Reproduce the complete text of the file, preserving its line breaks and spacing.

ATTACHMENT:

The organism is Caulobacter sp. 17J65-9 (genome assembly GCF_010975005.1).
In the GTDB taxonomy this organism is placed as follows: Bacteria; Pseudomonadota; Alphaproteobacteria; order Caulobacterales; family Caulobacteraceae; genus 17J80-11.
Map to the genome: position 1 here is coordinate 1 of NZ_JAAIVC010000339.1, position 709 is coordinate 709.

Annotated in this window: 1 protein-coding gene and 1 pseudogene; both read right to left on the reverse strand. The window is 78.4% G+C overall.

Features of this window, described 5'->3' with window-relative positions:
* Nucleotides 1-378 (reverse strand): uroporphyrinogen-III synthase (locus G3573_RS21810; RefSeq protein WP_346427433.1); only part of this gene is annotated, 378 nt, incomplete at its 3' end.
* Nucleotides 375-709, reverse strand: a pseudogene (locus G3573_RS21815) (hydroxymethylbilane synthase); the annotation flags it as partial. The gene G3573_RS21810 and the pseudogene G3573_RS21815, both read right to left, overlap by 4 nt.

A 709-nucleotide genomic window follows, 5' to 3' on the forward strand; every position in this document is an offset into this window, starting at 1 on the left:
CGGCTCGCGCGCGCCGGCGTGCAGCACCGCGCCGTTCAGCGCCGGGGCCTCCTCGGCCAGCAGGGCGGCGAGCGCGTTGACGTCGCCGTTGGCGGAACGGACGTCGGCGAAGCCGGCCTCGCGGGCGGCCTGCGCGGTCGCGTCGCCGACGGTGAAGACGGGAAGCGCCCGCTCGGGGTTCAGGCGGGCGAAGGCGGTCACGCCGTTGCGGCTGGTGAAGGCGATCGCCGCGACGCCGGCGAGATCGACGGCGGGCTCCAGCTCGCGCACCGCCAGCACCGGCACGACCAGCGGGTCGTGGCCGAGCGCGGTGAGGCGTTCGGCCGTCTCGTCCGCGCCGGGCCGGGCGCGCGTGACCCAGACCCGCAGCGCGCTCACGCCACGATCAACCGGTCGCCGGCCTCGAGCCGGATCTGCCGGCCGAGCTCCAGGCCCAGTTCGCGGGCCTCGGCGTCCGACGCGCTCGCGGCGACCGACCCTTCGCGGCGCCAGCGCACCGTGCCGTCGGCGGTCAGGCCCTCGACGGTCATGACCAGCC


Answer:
The organism is Caulobacter sp. 17J65-9 (genome assembly GCF_010975005.1).
In the GTDB taxonomy this organism is placed as follows: Bacteria; Pseudomonadota; Alphaproteobacteria; order Caulobacterales; family Caulobacteraceae; genus 17J80-11.
Map to the genome: position 1 here is coordinate 1 of NZ_JAAIVC010000339.1, position 709 is coordinate 709.

Annotated in this window: 1 protein-coding gene and 1 pseudogene; both read right to left on the reverse strand. The window is 78.4% G+C overall.

Features of this window, described 5'->3' with window-relative positions:
* Nucleotides 1-378 (reverse strand): uroporphyrinogen-III synthase (locus G3573_RS21810; RefSeq protein WP_346427433.1); only part of this gene is annotated, 378 nt, incomplete at its 3' end.
* Nucleotides 375-709, reverse strand: a pseudogene (locus G3573_RS21815) (hydroxymethylbilane synthase); the annotation flags it as partial. The gene G3573_RS21810 and the pseudogene G3573_RS21815, both read right to left, overlap by 4 nt.

A 709-nucleotide genomic window follows, 5' to 3' on the forward strand; every position in this document is an offset into this window, starting at 1 on the left:
CGGCTCGCGCGCGCCGGCGTGCAGCACCGCGCCGTTCAGCGCCGGGGCCTCCTCGGCCAGCAGGGCGGCGAGCGCGTTGACGTCGCCGTTGGCGGAACGGACGTCGGCGAAGCCGGCCTCGCGGGCGGCCTGCGCGGTCGCGTCGCCGACGGTGAAGACGGGAAGCGCCCGCTCGGGGTTCAGGCGGGCGAAGGCGGTCACGCCGTTGCGGCTGGTGAAGGCGATCGCCGCGACGCCGGCGAGATCGACGGCGGGCTCCAGCTCGCGCACCGCCAGCACCGGCACGACCAGCGGGTCGTGGCCGAGCGCGGTGAGGCGTTCGGCCGTCTCGTCCGCGCCGGGCCGGGCGCGCGTGACCCAGACCCGCAGCGCGCTCACGCCACGATCAACCGGTCGCCGGCCTCGAGCCGGATCTGCCGGCCGAGCTCCAGGCCCAGTTCGCGGGCCTCGGCGTCCGACGCGCTCGCGGCGACCGACCCTTCGCGGCGCCAGCGCACCGTGCCGTCGGCGGTCAGGCCCTCGACGGTCATGACCAGCC